PostHeaderIcon More Usurper News

I keep saying this question isn’t going to go away before the SCOTUS rules on it. Now a retired major general has joined they fray:

On the heels of two active duty members of the U.S. military serving in Iraq calling for President Obama to prove his eligibility to be president, a retired major general has agreed to join the case, saying he just wants “the truth.”

WND reported earlier when 1st Lt. Scott Easterling confirmed to California attorney Orly Taitz that he wanted to be a plaintiff in the legal action she is preparing on behalf of members of the U.S. military, both active and retired. A second soldier who asked that his name be withheld for now became part of the action just a day later.

Now retired Maj. Gen. Carroll D. Childers has submitted a statement to Taitz and her website, agreeing to be a plaintiff in her pending action.

If “the truth” were palatable, Sir, he would have cleared this up months ago. More lawsuits like this one are being filed all the time. Sooner or later the SCOTUS isn’t going to be able to duck them all. â—„Daveâ–º

11 Responses to “More Usurper News”

  • I think you would be surprised. The lazy bastards are pretty choosy about what they feel like hearing. If they don’t want to hear it, which they clearly don’t, I don’t think they will. If the Republicans want to push this, then they had better quit parading around Jindal.

  • It is not Republicans pushing it. I get most of my information from pro-Hillary Democrat sites, who still haven’t gotten over the Primary. 🙂

    What is Jindal’s problem? Were his parents not yet citizens by the time he was born, or something? I haven’t heard any such speculation. â—„Daveâ–º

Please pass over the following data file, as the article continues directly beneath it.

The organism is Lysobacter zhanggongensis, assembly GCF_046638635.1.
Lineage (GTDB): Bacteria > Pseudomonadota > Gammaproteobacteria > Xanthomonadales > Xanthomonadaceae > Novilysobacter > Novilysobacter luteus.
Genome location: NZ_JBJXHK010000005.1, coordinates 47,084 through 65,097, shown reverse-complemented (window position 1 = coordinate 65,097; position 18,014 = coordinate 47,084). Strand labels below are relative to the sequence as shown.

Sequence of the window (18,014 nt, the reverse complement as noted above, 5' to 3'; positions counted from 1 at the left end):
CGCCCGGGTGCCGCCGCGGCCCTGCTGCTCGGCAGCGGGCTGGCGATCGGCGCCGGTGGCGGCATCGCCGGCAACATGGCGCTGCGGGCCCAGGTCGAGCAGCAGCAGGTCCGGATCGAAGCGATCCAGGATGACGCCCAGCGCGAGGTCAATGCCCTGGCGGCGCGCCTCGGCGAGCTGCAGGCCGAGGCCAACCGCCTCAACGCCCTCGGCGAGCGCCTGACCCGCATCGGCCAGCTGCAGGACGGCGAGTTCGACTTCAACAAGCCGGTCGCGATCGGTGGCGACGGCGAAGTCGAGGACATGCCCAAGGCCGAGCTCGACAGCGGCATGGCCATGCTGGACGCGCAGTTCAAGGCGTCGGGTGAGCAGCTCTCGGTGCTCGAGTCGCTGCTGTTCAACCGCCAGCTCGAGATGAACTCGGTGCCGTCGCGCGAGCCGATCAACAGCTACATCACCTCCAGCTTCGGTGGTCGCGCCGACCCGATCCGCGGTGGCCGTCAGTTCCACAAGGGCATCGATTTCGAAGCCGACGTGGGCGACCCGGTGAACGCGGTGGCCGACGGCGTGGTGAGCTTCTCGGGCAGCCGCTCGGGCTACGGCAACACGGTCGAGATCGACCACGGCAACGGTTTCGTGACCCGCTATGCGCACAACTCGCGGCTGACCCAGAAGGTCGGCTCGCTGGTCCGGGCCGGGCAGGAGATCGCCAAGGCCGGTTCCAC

• Hah! Yuck. Nothing worse than a bitter Hillaryite.

    You know, I don’t know much abut the guy, but I seem to remember him telling someone (David Gregory maybe?) that his mother was four months pregnant with him when she arrived in this country. According to Wikipedia, his father left his village at about that time. I don’t think he was conceived by U.S. citizens, but I think he was born in this country. Whether they were both citizens or not yet, I don’t know. If life begins at conception, would that make him ineligible? I’m not going to bother digging deeper unless he survives that state of the union disaster. If he was natural born because his parents gained citizenship moments before he was born, does that magically make him less of a usurper than if they had gotten it moments after he was born? I tend to think the whole issue is antiquated. With all the digging and media attention, people have the info to know who they are electing. If 150 million people want to elect a foreigner, then they get what they want, and deserve.